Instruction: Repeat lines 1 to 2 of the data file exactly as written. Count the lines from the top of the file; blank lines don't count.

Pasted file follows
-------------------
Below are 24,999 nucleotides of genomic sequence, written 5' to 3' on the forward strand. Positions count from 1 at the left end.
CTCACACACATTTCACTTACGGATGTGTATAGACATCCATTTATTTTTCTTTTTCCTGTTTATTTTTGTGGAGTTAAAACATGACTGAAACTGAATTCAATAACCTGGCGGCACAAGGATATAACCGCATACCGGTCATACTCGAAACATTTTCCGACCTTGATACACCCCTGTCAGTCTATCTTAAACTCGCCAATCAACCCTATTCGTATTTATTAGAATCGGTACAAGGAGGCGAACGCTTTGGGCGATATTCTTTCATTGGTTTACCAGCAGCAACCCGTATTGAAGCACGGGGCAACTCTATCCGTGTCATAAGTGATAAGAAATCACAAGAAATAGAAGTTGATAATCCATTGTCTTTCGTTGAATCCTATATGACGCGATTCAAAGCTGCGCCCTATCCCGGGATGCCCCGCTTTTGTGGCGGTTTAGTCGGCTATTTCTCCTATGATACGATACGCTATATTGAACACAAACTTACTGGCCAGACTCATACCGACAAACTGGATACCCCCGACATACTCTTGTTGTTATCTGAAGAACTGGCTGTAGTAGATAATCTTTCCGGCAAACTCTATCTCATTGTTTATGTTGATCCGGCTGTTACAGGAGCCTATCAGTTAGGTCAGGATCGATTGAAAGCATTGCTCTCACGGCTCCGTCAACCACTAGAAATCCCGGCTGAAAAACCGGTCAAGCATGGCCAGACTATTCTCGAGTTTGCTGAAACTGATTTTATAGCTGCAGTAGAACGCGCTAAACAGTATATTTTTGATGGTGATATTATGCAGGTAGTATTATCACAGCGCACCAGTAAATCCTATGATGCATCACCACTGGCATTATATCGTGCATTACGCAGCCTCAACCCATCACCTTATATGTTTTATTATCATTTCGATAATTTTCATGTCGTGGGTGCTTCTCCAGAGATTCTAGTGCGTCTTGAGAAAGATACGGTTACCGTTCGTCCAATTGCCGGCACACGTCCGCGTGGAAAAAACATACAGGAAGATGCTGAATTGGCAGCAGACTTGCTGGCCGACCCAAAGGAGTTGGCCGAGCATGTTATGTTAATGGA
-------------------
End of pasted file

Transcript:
Below are 24,999 nucleotides of genomic sequence, written 5' to 3' on the forward strand. Positions count from 1 at the left end.
CTCACACACATTTCACTTACGGATGTGTATAGACATCCATTTATTTTTCTTTTTCCTGTTTATTTTTGTGGAGTTAAAACATGACTGAAACTGAATTCAATAACCTGGCGGCACAAGGATATAACCGCATACCGGTCATACTCGAAACATTTTCCGACCTTGATACACCCCTGTCAGTCTATCTTAAACTCGCCAATCAACCCTATTCGTATTTATTAGAATCGGTACAAGGAGGCGAACGCTTTGGGCGATATTCTTTCATTGGTTTACCAGCAGCAACCCGTATTGAAGCACGGGGCAACTCTATCCGTGTCATAAGTGATAAGAAATCACAAGAAATAGAAGTTGATAATCCATTGTCTTTCGTTGAATCCTATATGACGCGATTCAAAGCTGCGCCCTATCCCGGGATGCCCCGCTTTTGTGGCGGTTTAGTCGGCTATTTCTCCTATGATACGATACGCTATATTGAACACAAACTTACTGGCCAGACTCATACCGACAAACTGGATACCCCCGACATACTCTTGTTGTTATCTGAAGAACTGGCTGTAGTAGATAATCTTTCCGGCAAACTCTATCTCATTGTTTATGTTGATCCGGCTGTTACAGGAGCCTATCAGTTAGGTCAGGATCGATTGAAAGCATTGCTCTCACGGCTCCGTCAACCACTAGAAATCCCGGCTGAAAAACCGGTCAAGCATGGCCAGACTATTCTCGAGTTTGCTGAAACTGATTTTATAGCTGCAGTAGAACGCGCTAAACAGTATATTTTTGATGGTGATATTATGCAGGTAGTATTATCACAGCGCACCAGTAAATCCTATGATGCATCACCACTGGCATTATATCGTGCATTACGCAGCCTCAACCCATCACCTTATATGTTTTATTATCATTTCGATAATTTTCATGTCGTGGGTGCTTCTCCAGAGATTCTAGTGCGTCTTGAGAAAGATACGGTTACCGTTCGTCCAATTGCCGGCACACGTCCGCGTGGAAAAAACATACAGGAAGATGCTGAATTGGCAGCAGACTTGCTGGCCGACCCAAAGGAGTTGGCCGAGCATGTTATGTTAATGGA